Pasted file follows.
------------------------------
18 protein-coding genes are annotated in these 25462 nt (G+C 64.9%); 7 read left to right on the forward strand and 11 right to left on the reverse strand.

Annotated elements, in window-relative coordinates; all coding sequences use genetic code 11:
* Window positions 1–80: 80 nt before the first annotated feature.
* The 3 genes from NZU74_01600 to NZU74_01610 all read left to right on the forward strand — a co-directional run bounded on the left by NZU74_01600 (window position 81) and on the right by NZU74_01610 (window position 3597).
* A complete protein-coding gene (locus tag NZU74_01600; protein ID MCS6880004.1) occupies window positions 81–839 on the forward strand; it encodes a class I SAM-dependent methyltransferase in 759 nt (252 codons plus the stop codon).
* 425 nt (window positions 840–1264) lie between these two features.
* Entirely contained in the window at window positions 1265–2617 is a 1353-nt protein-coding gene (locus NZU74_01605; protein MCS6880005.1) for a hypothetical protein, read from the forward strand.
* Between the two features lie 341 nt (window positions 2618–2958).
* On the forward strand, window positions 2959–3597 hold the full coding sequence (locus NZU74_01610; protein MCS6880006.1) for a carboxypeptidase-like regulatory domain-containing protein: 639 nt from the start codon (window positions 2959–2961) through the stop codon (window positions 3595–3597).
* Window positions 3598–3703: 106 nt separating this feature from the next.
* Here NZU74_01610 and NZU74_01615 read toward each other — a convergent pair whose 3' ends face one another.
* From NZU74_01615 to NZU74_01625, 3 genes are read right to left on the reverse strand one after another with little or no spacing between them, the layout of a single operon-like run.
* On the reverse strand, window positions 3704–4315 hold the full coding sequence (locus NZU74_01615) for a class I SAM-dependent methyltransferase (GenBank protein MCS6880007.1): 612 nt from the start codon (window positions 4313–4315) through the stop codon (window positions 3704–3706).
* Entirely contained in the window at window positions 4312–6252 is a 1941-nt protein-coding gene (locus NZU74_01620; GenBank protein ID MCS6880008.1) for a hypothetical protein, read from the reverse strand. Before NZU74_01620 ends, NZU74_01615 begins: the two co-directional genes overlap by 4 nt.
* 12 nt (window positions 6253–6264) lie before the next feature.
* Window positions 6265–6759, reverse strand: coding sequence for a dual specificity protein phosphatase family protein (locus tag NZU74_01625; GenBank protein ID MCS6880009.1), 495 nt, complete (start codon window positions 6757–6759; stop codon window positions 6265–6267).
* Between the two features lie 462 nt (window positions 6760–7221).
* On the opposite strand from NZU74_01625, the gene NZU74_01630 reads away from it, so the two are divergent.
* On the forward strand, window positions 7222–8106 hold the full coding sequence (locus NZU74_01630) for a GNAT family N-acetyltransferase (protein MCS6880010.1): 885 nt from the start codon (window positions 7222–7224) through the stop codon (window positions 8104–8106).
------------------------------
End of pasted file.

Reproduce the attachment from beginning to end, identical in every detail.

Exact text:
18 protein-coding genes are annotated in these 25462 nt (G+C 64.9%); 7 read left to right on the forward strand and 11 right to left on the reverse strand.

Annotated elements, in window-relative coordinates; all coding sequences use genetic code 11:
* Window positions 1–80: 80 nt before the first annotated feature.
* The 3 genes from NZU74_01600 to NZU74_01610 all read left to right on the forward strand — a co-directional run bounded on the left by NZU74_01600 (window position 81) and on the right by NZU74_01610 (window position 3597).
* A complete protein-coding gene (locus tag NZU74_01600; protein ID MCS6880004.1) occupies window positions 81–839 on the forward strand; it encodes a class I SAM-dependent methyltransferase in 759 nt (252 codons plus the stop codon).
* 425 nt (window positions 840–1264) lie between these two features.
* Entirely contained in the window at window positions 1265–2617 is a 1353-nt protein-coding gene (locus NZU74_01605; protein MCS6880005.1) for a hypothetical protein, read from the forward strand.
* Between the two features lie 341 nt (window positions 2618–2958).
* On the forward strand, window positions 2959–3597 hold the full coding sequence (locus NZU74_01610; protein MCS6880006.1) for a carboxypeptidase-like regulatory domain-containing protein: 639 nt from the start codon (window positions 2959–2961) through the stop codon (window positions 3595–3597).
* Window positions 3598–3703: 106 nt separating this feature from the next.
* Here NZU74_01610 and NZU74_01615 read toward each other — a convergent pair whose 3' ends face one another.
* From NZU74_01615 to NZU74_01625, 3 genes are read right to left on the reverse strand one after another with little or no spacing between them, the layout of a single operon-like run.
* On the reverse strand, window positions 3704–4315 hold the full coding sequence (locus NZU74_01615) for a class I SAM-dependent methyltransferase (GenBank protein MCS6880007.1): 612 nt from the start codon (window positions 4313–4315) through the stop codon (window positions 3704–3706).
* Entirely contained in the window at window positions 4312–6252 is a 1941-nt protein-coding gene (locus NZU74_01620; GenBank protein ID MCS6880008.1) for a hypothetical protein, read from the reverse strand. Before NZU74_01620 ends, NZU74_01615 begins: the two co-directional genes overlap by 4 nt.
* 12 nt (window positions 6253–6264) lie before the next feature.
* Window positions 6265–6759, reverse strand: coding sequence for a dual specificity protein phosphatase family protein (locus tag NZU74_01625; GenBank protein ID MCS6880009.1), 495 nt, complete (start codon window positions 6757–6759; stop codon window positions 6265–6267).
* Between the two features lie 462 nt (window positions 6760–7221).
* On the opposite strand from NZU74_01625, the gene NZU74_01630 reads away from it, so the two are divergent.
* On the forward strand, window positions 7222–8106 hold the full coding sequence (locus NZU74_01630) for a GNAT family N-acetyltransferase (protein MCS6880010.1): 885 nt from the start codon (window positions 7222–7224) through the stop codon (window positions 8104–8106).